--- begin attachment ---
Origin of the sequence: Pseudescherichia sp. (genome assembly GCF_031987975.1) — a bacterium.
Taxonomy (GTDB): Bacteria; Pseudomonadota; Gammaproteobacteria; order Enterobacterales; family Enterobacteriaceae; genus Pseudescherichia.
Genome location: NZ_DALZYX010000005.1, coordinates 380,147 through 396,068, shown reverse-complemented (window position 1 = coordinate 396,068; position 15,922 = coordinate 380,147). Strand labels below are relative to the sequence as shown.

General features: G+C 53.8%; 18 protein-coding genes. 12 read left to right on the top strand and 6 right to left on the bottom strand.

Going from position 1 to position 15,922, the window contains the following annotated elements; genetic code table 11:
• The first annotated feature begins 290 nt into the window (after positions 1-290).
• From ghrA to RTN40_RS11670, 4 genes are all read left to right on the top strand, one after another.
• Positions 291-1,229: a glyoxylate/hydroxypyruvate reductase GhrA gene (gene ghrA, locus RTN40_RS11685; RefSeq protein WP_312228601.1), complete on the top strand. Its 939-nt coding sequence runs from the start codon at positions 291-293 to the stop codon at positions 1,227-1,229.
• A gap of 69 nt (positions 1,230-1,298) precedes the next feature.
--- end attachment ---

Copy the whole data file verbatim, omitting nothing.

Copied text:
Origin of the sequence: Pseudescherichia sp. (genome assembly GCF_031987975.1) — a bacterium.
Taxonomy (GTDB): Bacteria; Pseudomonadota; Gammaproteobacteria; order Enterobacterales; family Enterobacteriaceae; genus Pseudescherichia.
Genome location: NZ_DALZYX010000005.1, coordinates 380,147 through 396,068, shown reverse-complemented (window position 1 = coordinate 396,068; position 15,922 = coordinate 380,147). Strand labels below are relative to the sequence as shown.

General features: G+C 53.8%; 18 protein-coding genes. 12 read left to right on the top strand and 6 right to left on the bottom strand.

Going from position 1 to position 15,922, the window contains the following annotated elements; genetic code table 11:
• The first annotated feature begins 290 nt into the window (after positions 1-290).
• From ghrA to RTN40_RS11670, 4 genes are all read left to right on the top strand, one after another.
• Positions 291-1,229: a glyoxylate/hydroxypyruvate reductase GhrA gene (gene ghrA, locus RTN40_RS11685; RefSeq protein WP_312228601.1), complete on the top strand. Its 939-nt coding sequence runs from the start codon at positions 291-293 to the stop codon at positions 1,227-1,229.
• A gap of 69 nt (positions 1,230-1,298) precedes the next feature.